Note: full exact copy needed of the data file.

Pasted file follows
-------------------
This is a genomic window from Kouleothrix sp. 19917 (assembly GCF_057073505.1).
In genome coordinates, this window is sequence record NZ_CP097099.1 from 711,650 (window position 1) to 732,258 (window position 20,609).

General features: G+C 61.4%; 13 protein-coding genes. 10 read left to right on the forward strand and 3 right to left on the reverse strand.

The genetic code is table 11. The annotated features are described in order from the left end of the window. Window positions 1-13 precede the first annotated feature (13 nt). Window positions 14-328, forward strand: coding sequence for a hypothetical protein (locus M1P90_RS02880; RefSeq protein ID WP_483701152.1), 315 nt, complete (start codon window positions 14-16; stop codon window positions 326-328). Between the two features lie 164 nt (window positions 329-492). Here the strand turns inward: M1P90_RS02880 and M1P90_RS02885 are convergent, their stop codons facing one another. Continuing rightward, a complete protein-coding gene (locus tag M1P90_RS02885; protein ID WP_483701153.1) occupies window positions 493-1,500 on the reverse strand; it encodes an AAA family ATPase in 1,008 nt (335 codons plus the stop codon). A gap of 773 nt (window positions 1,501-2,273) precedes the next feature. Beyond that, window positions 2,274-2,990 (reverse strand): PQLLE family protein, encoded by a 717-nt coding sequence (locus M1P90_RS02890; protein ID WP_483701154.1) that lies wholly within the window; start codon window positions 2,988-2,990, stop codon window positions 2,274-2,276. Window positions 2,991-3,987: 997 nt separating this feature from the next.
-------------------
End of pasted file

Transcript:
This is a genomic window from Kouleothrix sp. 19917 (assembly GCF_057073505.1).
In genome coordinates, this window is sequence record NZ_CP097099.1 from 711,650 (window position 1) to 732,258 (window position 20,609).

General features: G+C 61.4%; 13 protein-coding genes. 10 read left to right on the forward strand and 3 right to left on the reverse strand.

The genetic code is table 11. The annotated features are described in order from the left end of the window. Window positions 1-13 precede the first annotated feature (13 nt). Window positions 14-328, forward strand: coding sequence for a hypothetical protein (locus M1P90_RS02880; RefSeq protein ID WP_483701152.1), 315 nt, complete (start codon window positions 14-16; stop codon window positions 326-328). Between the two features lie 164 nt (window positions 329-492). Here the strand turns inward: M1P90_RS02880 and M1P90_RS02885 are convergent, their stop codons facing one another. Continuing rightward, a complete protein-coding gene (locus tag M1P90_RS02885; protein ID WP_483701153.1) occupies window positions 493-1,500 on the reverse strand; it encodes an AAA family ATPase in 1,008 nt (335 codons plus the stop codon). A gap of 773 nt (window positions 1,501-2,273) precedes the next feature. Beyond that, window positions 2,274-2,990 (reverse strand): PQLLE family protein, encoded by a 717-nt coding sequence (locus M1P90_RS02890; protein ID WP_483701154.1) that lies wholly within the window; start codon window positions 2,988-2,990, stop codon window positions 2,274-2,276. Window positions 2,991-3,987: 997 nt separating this feature from the next.